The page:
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Work Values

Working Conditions — Occupations that satisfy this work value offer job security and good working conditions. Corresponding needs are Activity, Compensation, Independence, Security, Variety and Working Conditions.
Achievement — Occupations that satisfy this work value are results oriented and allow employees to use their strongest abilities, giving them a feeling of accomplishment. Corresponding needs are Ability Utilization and Achievement.
Relationships — Occupations that satisfy this work value allow employees to provide service to others and work with co-workers in a friendly non-competitive environment. Corresponding needs are Co-workers, Moral Values and Social Service.

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Related Occupations

27-1012.00 Craft Artists
27-1013.00 Fine Artists, Including Painters, Sculptors, and Illustrators
29-2081.00 Opticians, Dispensing   Bright Outlook Bright Outlook  
49-9063.00 Musical Instrument Repairers and Tuners
51-6051.00 Sewers, Hand
51-6052.00 Tailors, Dressmakers, and Custom Sewers
51-9071.06 Gem and Diamond Workers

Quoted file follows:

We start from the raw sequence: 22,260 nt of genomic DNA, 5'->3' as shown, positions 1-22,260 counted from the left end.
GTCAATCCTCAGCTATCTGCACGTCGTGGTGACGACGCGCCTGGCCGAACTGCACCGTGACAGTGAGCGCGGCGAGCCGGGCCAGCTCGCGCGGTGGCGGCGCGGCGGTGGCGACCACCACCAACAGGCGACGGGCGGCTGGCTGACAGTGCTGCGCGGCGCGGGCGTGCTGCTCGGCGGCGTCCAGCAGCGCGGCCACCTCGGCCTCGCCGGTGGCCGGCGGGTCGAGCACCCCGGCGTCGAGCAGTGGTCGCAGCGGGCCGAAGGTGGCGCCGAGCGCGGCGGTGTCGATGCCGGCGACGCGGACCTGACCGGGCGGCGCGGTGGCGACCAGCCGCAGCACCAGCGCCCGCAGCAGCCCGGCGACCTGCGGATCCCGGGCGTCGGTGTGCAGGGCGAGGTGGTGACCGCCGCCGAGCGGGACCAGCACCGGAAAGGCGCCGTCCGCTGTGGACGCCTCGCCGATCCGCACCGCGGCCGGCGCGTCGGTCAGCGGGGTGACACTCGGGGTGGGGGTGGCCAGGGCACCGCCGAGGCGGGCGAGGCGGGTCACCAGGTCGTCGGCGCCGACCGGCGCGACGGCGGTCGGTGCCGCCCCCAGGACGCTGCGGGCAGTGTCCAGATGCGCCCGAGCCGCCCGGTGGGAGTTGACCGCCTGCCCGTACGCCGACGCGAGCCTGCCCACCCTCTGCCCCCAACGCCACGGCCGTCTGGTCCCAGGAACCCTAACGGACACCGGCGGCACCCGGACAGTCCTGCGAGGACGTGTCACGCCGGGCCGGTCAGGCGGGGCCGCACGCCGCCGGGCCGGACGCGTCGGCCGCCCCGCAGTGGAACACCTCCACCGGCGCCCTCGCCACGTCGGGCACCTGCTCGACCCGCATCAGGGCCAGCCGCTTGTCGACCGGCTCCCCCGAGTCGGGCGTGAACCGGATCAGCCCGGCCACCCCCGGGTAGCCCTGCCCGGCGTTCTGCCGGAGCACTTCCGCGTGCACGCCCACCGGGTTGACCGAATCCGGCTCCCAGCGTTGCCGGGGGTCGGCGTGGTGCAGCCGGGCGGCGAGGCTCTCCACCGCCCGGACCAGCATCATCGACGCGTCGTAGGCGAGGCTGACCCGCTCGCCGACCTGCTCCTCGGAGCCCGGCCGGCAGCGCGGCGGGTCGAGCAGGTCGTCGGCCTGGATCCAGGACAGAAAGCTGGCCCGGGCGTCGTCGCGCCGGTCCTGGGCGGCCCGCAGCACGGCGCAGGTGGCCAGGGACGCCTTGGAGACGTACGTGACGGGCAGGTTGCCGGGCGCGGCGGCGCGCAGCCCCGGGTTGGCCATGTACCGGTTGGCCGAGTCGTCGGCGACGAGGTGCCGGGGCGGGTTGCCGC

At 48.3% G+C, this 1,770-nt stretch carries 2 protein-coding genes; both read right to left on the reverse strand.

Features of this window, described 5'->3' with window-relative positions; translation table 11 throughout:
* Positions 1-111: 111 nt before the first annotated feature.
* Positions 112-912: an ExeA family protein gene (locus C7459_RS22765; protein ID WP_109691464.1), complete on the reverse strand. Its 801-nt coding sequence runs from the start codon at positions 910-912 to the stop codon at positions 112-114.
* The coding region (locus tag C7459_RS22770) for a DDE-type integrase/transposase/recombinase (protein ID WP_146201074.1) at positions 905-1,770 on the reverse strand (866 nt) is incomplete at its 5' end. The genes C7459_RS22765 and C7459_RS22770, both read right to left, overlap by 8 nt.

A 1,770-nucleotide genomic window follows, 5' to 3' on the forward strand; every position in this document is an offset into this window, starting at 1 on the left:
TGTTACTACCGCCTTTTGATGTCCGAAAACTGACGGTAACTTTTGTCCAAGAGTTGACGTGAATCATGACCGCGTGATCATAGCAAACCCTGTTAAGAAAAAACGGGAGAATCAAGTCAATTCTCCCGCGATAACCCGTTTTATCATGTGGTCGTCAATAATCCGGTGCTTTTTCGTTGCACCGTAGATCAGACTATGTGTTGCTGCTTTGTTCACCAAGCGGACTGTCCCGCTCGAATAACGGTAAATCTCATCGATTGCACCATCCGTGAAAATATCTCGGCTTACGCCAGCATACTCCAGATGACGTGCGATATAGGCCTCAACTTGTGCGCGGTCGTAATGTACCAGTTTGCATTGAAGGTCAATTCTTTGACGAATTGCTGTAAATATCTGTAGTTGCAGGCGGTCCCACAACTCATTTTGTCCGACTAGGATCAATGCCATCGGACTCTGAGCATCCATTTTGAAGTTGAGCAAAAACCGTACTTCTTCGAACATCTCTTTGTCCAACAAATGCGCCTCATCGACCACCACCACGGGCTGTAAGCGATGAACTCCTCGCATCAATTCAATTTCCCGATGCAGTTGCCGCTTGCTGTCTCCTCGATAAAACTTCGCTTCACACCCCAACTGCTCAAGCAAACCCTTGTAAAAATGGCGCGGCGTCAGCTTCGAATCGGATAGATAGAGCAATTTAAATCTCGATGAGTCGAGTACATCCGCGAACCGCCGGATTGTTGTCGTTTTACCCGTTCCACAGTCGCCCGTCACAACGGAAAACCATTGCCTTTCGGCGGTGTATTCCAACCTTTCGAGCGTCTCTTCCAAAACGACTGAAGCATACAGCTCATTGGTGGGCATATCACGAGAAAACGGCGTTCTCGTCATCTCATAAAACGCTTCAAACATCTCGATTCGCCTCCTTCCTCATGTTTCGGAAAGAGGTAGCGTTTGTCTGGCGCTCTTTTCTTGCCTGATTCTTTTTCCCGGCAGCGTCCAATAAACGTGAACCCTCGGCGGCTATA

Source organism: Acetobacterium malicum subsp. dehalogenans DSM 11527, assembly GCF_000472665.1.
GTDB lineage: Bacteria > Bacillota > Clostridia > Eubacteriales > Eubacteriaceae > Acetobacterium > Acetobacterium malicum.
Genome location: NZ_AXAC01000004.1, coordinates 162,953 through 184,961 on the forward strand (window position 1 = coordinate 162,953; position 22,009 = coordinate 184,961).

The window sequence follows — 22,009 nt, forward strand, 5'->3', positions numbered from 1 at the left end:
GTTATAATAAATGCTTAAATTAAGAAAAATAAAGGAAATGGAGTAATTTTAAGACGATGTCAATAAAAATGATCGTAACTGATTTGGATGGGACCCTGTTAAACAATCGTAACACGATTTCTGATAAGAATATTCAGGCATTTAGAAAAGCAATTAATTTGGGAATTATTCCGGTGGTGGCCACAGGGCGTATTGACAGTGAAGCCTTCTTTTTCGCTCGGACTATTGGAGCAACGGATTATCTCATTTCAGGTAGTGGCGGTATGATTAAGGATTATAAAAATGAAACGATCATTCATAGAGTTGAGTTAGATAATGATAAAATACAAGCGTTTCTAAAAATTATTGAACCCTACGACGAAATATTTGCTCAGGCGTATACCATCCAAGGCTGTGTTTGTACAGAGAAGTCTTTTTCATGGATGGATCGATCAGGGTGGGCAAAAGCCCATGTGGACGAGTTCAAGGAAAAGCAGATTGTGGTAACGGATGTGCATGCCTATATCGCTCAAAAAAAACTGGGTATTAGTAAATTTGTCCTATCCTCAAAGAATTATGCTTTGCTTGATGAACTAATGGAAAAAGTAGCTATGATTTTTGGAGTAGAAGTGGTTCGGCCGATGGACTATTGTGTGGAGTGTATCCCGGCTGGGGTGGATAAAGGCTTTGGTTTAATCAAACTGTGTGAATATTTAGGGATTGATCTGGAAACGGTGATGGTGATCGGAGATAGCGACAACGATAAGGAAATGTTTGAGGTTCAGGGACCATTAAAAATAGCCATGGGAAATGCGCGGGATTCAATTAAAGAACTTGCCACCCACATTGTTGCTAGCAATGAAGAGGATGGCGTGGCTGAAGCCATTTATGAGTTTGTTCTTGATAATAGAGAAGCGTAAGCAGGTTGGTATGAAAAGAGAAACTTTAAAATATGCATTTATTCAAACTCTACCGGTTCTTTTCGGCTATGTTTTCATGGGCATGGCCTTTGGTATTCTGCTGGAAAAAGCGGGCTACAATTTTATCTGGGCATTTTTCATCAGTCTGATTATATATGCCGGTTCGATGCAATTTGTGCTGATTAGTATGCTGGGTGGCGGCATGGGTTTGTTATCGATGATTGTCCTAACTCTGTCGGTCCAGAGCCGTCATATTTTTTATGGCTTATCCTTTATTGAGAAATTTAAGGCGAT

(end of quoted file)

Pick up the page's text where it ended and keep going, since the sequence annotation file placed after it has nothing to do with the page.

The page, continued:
51-9071.07 Precious Metal Workers
51-9081.00 Dental Laboratory Technicians
51-9195.05 Potters, Manufacturing

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Wages & Employment Trends

Median wages data collected from Jewelers and Precious Stone and Metal Workers.
Employment data collected from Jewelers and Precious Stone and Metal Workers.
Industry data collected from Jewelers and Precious Stone and Metal Workers.

Median wages (2013) $17.08 hourly, $35,520 annual
State wages Local Salary Info
 
Employment (2012) 33,000 employees
Projected growth (2012-2022) Decline (-3% or lower) Decline (-3% or lower)
Projected job openings (2012-2022) 6,700
State trends Employment Trends
 
Top industries (2012)

Source: Bureau of Labor Statistics 2013 wage data external site and 2012-2022 employment projections external site. "Projected growth" represents the estimated change in total employment over the projections period (2012-2022). "Projected job openings" represent openings due to growth and replacement.

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Job Openings on the Web

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Sources of Additional Information

Disclaimer: Sources are listed to provide additional information on related jobs, specialties, and/or industries. Links to non-DOL Internet sites are provided for your convenience and do not constitute an endorsement.